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Article
Publication date: 1 October 2019

Laszlo Hetey, Eddy Neefs, Ian Thomas, Joe Zender, Ann-Carine Vandaele, Sophie Berkenbosch, Bojan Ristic, Sabrina Bonnewijn, Sofie Delanoye, Mark Leese, Jon Mason and Manish Patel

This paper aims to describe the development of a knowledge management system (KMS) for the Nadir and Occultation for Mars Discovery (NOMAD) instrument on board the…

Abstract

Purpose

This paper aims to describe the development of a knowledge management system (KMS) for the Nadir and Occultation for Mars Discovery (NOMAD) instrument on board the ESA/Roscosmos 2016 ExoMars Trace Gas Orbiter (TGO) spacecraft. The KMS collects knowledge acquired during the engineering process that involved over 30 project partners. In addition to the documentation and technical data (explicit knowledge), a dedicated effort was made to collect the gained experience (tacit knowledge) that is crucial for the operational phase of the TGO mission and also for future projects. The system is now in service and provides valuable information for the scientists and engineers working with NOMAD.

Design/methodology/approach

The NOMAD KMS was built around six areas: official documentation, technical specifications and test results, lessons learned, management data (proposals, deliverables, progress reports and minutes of meetings), picture files and movie files. Today, the KMS contains 110 GB of data spread over 11,000 documents and more than 13,000 media files. A computer-aided design (CAD) library contains a model of the full instrument as well as exported sub-parts in different formats. A context search engine for both documents and media files was implemented.

Findings

The conceived KMS design is basic, flexible and very robust. It can be adapted to future projects of a similar size.

Practical implications

The paper provides practical guidelines on how to retain the knowledge from a larger aerospace project. The KMS tool presented here works offline, requires no maintenance and conforms to data protection standards.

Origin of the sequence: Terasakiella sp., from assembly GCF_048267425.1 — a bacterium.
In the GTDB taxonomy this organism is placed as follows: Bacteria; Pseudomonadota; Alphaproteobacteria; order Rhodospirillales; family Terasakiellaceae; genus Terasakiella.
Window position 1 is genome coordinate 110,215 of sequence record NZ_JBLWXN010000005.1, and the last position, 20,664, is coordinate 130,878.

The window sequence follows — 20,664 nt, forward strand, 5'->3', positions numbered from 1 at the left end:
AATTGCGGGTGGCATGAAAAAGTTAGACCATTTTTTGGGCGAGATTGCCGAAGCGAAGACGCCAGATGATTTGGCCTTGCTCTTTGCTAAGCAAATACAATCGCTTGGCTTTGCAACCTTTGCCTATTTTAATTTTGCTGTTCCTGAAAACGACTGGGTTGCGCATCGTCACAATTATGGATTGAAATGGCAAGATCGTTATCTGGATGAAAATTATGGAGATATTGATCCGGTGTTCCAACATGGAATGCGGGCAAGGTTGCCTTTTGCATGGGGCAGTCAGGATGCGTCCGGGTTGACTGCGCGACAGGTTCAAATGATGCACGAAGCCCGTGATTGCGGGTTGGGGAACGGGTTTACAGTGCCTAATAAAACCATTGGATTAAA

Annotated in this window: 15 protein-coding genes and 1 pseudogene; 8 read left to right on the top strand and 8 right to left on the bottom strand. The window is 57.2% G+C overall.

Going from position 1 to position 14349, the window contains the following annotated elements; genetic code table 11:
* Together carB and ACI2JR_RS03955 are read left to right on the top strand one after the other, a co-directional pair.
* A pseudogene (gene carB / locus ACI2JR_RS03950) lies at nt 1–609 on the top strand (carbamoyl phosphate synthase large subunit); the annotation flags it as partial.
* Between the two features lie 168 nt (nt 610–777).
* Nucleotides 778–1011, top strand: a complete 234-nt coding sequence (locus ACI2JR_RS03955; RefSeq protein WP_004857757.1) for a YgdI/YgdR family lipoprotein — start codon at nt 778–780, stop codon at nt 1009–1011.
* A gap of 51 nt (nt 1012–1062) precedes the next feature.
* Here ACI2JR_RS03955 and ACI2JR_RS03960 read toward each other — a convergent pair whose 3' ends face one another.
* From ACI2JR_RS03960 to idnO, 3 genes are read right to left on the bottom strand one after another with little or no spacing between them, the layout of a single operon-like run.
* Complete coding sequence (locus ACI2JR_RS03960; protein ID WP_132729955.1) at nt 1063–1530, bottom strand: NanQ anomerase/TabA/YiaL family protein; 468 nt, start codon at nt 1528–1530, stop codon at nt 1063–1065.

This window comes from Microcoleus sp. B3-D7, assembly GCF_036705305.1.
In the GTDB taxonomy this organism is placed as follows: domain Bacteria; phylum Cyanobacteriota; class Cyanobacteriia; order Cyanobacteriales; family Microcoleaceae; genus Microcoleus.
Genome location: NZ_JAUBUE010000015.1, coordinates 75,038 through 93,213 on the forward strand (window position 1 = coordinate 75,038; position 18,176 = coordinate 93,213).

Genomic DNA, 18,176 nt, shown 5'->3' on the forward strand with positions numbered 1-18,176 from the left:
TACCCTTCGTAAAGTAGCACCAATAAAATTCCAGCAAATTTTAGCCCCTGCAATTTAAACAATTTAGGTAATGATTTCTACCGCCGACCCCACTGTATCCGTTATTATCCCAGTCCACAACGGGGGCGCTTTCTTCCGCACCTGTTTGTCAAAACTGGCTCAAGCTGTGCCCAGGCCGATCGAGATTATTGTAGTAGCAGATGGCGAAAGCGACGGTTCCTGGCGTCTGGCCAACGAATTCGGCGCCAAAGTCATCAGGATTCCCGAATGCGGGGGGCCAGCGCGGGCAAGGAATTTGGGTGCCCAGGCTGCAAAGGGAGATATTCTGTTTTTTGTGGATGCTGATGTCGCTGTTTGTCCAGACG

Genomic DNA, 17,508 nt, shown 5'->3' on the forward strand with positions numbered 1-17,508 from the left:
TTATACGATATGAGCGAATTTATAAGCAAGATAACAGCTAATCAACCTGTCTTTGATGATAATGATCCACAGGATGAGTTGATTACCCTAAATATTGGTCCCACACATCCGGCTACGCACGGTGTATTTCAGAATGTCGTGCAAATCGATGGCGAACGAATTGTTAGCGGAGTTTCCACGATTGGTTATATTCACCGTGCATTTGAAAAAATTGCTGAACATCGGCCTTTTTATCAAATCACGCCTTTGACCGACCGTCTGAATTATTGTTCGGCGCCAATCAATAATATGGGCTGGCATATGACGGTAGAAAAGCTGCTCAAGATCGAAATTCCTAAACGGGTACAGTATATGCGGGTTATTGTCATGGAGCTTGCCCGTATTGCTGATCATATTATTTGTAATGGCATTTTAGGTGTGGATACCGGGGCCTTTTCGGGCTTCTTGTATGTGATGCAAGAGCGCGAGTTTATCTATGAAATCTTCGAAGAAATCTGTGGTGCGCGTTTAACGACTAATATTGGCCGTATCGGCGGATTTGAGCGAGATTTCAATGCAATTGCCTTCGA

Originality/value

This paper shows how knowledge management requirements for space missions can be fulfilled. The paper demonstrates how to transform the large collection of project data into a useful tool and how to address usability aspects.

Details

Aircraft Engineering and Aerospace Technology, vol. 92 no. 2
Type: Research Article
ISSN: 1748-8842

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Article
Publication date: 5 January 2015

Laszlo Hetey, James Campbell and Rade Vignjevic

This paper aims to describe the development of an advisory system that helps building sound finite element (FE) models from computer-aided design data, with actual…

Abstract

Purpose

This paper aims to describe the development of an advisory system that helps building sound finite element (FE) models from computer-aided design data, with actual uncertainty levels expressed by error values in per cent, as today there is no widely accepted tool for FE idealisation error control.

Design/methodology/approach

The goal is to provide a computer-aided engineering (CAE) environment which assists the FE modelling phase. A demonstration program has been developed that leads the user through a step-by-step process and helps to detect idealisation errors. Uncertainties are identified and analysed following the procedure. An example illustrates the methodology on the collapse analysis of aerospace stiffened panels.

Findings

The design shows how a knowledge-based system can be used to aid a safe virtual product development.

Research limitations/implications

The extension of current CAE environments is difficult, as the programs do not provide sufficient flexibility, changeability and FE solver independence. New developments can take the presented concept as a starting point.

Practical implications

The application of error control strategies increases the FE modelling fidelity and can prevent incorrect design decisions. The practical conversion of FE idealisation support depends on the ambitions of CAE software providers.

Originality/value

This research shows how a previously paper-and-pencil-based error control procedure can be transformed to an easy-to-use tool in modern software.

Details

Aircraft Engineering and Aerospace Technology: An International Journal, vol. 87 no. 1
Type: Research Article
ISSN: 0002-2667

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